Thursday, October 22, 2009

Stop Giving!

Have you ever heard the command to stop giving in church? Have you ever heard the minister or pastor or elders say, we've got enough now, you don't need to bring any more? Probably not! Yet as Israel camped in the wilderness of Sin, at the foot of Mount Sinai, having escaped from Egypt, that was precisely the command of Moses.

Moses, you may recall, went up to meet with God and was given the Ten Commandments, the Law and all those things. As well, he was given the plans for the Tabernacle, the tent of meeting, the visible sign of God's presence in the midst of his people as they journey towards the Promised Land. Everything is to be made according to this pattern, and if you're not crafty, as I'm not (at least in the making things craft sense), then the descriptions of curtains and poles and altars and poles and cherubim and lampstands and rings and hangings and hooks and pegs and (my personal favourite) calyxes.

To make all these things (an early church building project, if you will), there was a need for gold and linen, blue and purple and scarlet yarns, acacia wood, and many other materials. So an appeal was established - a Gift Day of sorts:

Moses said to all the congregation of the people of Israel, "This is the thing that the LORD has commanded. Take from among you a contribution to the LORD. Whoever is of a generous heart, let him bring the LORD's contribution: gold, silver and bronze; blue and purple and scarlet yarns and fine twined linen; goats' hair, tanned rams' skins, and goatskins; acacia wood, oil for the light, spices for the anointing oil and for the fragrant incense, and onyx stones and stones for setting, for the ephod and for the breastpiece. (Exodus 35:4-9)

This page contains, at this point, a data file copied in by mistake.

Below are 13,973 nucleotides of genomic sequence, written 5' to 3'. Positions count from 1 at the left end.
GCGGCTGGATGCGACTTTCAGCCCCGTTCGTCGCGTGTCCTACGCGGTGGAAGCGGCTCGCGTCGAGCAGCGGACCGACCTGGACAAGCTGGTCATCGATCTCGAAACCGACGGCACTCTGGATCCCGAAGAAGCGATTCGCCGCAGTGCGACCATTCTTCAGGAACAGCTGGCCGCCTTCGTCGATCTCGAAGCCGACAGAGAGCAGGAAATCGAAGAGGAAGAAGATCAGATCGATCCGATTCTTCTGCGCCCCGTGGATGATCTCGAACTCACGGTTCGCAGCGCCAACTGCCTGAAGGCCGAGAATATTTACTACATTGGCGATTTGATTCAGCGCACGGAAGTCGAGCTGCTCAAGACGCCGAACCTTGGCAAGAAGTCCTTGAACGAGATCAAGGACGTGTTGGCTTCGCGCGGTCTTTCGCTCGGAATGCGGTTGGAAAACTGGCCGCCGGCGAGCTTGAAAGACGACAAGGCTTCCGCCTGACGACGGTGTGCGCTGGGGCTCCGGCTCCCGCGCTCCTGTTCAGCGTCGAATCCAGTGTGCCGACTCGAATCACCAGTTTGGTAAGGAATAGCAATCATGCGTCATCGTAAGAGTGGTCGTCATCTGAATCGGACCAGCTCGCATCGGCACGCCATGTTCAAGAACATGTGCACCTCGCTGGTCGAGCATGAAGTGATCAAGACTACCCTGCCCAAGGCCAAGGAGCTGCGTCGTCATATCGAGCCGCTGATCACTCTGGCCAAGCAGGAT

Quite a list of different things that were needed. Yet within a few verses, people are coming with their freewill offering, bringing the needed materials to Bezalel and Oholiab, the skilled craftsmen, such that eventually, they have to tell Moses:

The people bring much more than enough for doing the work that the LORD has commanded us to do. So Moses gave command, and word was proclaimed throughout the camp, "Let no man or woman do anything more for the contribution for the sanctuary." (Exodus 36:5-6)

The people who had experienced the salvation of God, the liberation from slavery in Egypt had their hearts opened to respond in grateful thanksgiving. Much better than their giving gold earrings to make the sinful golden calf idol a few chapters before. So how do we reach the same grateful giving? Can we imagine a time when for a specific project, we have to issue a plea to stop giving?

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